Off-policy reinforcement learning enables near-optimal policy from suboptimal experience, thereby provisions opportunity for artificial intelligence applications in healthcare. Previous works have mainly framed patient-clinician interactions as Markov decision processes, while true physiological states are not necessarily fully observable from clinical data. We capture this situation with partially observable Markov decision process, in which an agent optimises its actions in a belief represented as a distribution of patient states inferred from individual history trajectories. A Gaussian mixture model is fitted for the observed data. Moreover, we take into account the fact that nuance in pharmaceutical dosage could presumably result in significantly different effect by modelling a continuous policy through a Gaussian approximator directly in the policy space, i.e. the actor. To address the challenge of infinite number of possible belief states which renders exact value iteration intractable, we evaluate and plan for only every encountered belief, through heuristic search tree by tightly maintaining lower and upper bounds of the true value of belief. We further resort to function approximations to update value bounds estimation, i.e. the critic, so that the tree search can be improved through more compact bounds at the fringe nodes that will be back-propagated to the root. Both actor and critic parameters are learned via gradient-based approaches. Our proposed policy trained from real intensive care unit data is capable of dictating dosing on vasopressors and intravenous fluids for sepsis patients that lead to the best patient outcomes.
In this document, we explore in more detail our published work (Komorowski, Celi, Badawi, Gordon, & Faisal, 2018) for the benefit of the AI in Healthcare research community. In the above paper, we developed the AI Clinician system, which demonstrated how reinforcement learning could be used to make useful recommendations towards optimal treatment decisions from intensive care data. Since publication a number of authors have reviewed our work (e.g. Given the difference of our framework to previous work, the fact that we are bridging two very different academic communities (intensive care and machine learning) and that our work has impact on a number of other areas with more traditional computer-based approaches (biosignal processing and control, biomedical engineering), we are providing here additional details on our recent publication. We acknowledge the online comments by Jeter et al (https://arxiv.org/abs/1902.03271). The sections of the present document are structured so as to address some of their questions. For clarity, we label figures from our main Nature Medicine publication as "M", figures from Jeter et al.'s arXiv paper as "J" and figures from our response here as "R". Jeter et al. state "the only possible response we can afford is a more aggressive and open dialogue".
Health-related data is noisy and stochastic in implying the true physiological states of patients, limiting information contained in single-moment observations for sequential clinical decision making. We model patient-clinician interactions as partially observable Markov decision processes (POMDPs) and optimize sequential treatment based on belief states inferred from history sequence. To facilitate inference, we build a variational generative model and boost state representation with a recurrent neural network (RNN), incorporating an auxiliary loss from sequence auto-encoding. Meanwhile, we optimize a continuous policy of drug levels with an actor-critic method where policy gradients are obtained from a stablized off-policy estimate of advantage function, with the value of belief state backed up by parallel best-first suffix trees. We exploit our methodology in optimizing dosages of vasopressor and intravenous fluid for sepsis patients using a retrospective intensive care dataset and evaluate the learned policy with off-policy policy evaluation (OPPE). The results demonstrate that modelling as POMDPs yields better performance than MDPs, and that incorporating heuristic search improves sample efficiency.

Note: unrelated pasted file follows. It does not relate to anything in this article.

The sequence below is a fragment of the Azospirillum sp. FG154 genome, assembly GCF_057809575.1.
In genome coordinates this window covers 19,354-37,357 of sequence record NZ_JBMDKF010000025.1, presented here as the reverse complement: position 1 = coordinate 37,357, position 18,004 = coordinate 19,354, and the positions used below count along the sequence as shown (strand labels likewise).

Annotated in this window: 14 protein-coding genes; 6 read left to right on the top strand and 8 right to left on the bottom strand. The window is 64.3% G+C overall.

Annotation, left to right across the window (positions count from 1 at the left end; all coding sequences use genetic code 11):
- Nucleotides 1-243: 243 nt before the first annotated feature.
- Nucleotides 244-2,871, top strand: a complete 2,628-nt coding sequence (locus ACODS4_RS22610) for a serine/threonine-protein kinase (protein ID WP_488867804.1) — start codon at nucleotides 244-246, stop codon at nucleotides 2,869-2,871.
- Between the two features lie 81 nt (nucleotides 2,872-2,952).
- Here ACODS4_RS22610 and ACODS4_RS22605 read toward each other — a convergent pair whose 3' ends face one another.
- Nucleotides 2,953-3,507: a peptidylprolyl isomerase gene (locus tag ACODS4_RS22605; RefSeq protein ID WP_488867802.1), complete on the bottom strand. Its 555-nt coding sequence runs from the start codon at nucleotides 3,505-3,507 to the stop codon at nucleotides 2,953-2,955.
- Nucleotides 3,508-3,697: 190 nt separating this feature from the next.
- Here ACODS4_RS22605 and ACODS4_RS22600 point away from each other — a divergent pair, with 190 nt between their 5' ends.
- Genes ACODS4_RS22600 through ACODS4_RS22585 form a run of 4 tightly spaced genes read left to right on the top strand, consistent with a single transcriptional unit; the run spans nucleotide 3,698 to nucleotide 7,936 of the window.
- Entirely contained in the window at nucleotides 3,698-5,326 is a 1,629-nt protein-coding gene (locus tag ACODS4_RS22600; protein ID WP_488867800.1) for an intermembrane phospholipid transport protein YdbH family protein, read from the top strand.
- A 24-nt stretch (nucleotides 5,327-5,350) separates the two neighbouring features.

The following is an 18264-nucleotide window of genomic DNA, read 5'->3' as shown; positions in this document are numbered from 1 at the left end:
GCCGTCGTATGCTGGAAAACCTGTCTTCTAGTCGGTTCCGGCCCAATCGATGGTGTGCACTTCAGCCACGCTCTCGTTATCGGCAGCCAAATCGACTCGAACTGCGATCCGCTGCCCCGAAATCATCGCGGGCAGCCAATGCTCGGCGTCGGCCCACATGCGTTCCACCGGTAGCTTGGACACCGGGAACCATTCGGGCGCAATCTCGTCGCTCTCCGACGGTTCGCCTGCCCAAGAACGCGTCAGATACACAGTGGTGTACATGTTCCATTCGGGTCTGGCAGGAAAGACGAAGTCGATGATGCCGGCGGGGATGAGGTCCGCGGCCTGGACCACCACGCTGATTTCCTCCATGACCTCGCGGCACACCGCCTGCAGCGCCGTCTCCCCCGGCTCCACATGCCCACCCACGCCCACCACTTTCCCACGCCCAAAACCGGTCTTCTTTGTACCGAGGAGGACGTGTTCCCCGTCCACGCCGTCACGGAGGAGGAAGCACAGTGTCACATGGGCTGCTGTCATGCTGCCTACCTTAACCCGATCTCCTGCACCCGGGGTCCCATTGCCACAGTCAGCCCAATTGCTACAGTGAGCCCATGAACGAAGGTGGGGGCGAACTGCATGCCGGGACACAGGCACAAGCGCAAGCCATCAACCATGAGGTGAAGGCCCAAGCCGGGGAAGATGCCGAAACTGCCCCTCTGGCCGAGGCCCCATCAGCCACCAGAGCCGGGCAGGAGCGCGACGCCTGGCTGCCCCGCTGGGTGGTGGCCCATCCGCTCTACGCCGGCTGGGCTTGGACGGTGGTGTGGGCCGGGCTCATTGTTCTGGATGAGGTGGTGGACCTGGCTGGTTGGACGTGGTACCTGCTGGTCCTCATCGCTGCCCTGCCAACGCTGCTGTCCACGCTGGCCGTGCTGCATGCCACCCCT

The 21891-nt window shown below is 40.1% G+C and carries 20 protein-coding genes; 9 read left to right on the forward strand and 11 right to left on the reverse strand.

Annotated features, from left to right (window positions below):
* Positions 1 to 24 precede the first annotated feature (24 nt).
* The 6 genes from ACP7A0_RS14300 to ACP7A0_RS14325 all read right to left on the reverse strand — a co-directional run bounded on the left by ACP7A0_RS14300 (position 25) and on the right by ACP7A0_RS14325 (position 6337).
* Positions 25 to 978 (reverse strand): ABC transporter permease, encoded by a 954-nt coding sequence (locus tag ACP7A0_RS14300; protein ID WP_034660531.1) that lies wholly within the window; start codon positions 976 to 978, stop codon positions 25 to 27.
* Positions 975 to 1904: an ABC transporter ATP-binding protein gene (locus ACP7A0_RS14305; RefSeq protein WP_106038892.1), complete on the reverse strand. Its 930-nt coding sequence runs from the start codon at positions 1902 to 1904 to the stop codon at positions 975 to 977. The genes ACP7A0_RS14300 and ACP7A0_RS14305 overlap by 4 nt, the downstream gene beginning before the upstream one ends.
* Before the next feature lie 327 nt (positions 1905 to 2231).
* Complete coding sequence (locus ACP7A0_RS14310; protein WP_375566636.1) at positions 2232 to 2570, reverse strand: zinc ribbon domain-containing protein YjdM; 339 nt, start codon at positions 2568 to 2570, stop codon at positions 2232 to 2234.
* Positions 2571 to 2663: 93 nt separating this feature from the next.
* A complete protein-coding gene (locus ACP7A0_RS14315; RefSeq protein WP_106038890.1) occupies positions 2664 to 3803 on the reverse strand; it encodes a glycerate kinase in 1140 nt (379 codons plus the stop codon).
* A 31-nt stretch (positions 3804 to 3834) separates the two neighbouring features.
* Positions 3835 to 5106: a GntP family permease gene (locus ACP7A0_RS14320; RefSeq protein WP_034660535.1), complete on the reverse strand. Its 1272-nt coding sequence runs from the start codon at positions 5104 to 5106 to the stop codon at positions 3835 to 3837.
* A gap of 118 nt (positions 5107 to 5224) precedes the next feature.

Sepsis is a dangerous condition that is a leading cause of patient mortality. Treating sepsis is highly challenging, because individual patients respond very differently to medical interventions and there is no universally agreed-upon treatment for sepsis. In this work, we explore the use of continuous state-space model-based reinforcement learning (RL) to discover high-quality treatment policies for sepsis patients. Our quantitative evaluation reveals that by blending the treatment strategy discovered with RL with what clinicians follow, we can obtain improved policies, potentially allowing for better medical treatment for sepsis.
Sepsis is the leading cause of mortality in the ICU. It is challenging to manage because individual patients respond differently to treatment. Thus, tailoring treatment to the individual patient is essential for the best outcomes. In this paper, we take steps toward this goal by applying a mixture-of-experts framework to personalize sepsis treatment. The mixture model selectively alternates between neighbor-based (kernel) and deep reinforcement learning (DRL) experts depending on patient's current history. On a large retrospective cohort, this mixture-based approach outperforms physician, kernel only, and DRL-only experts.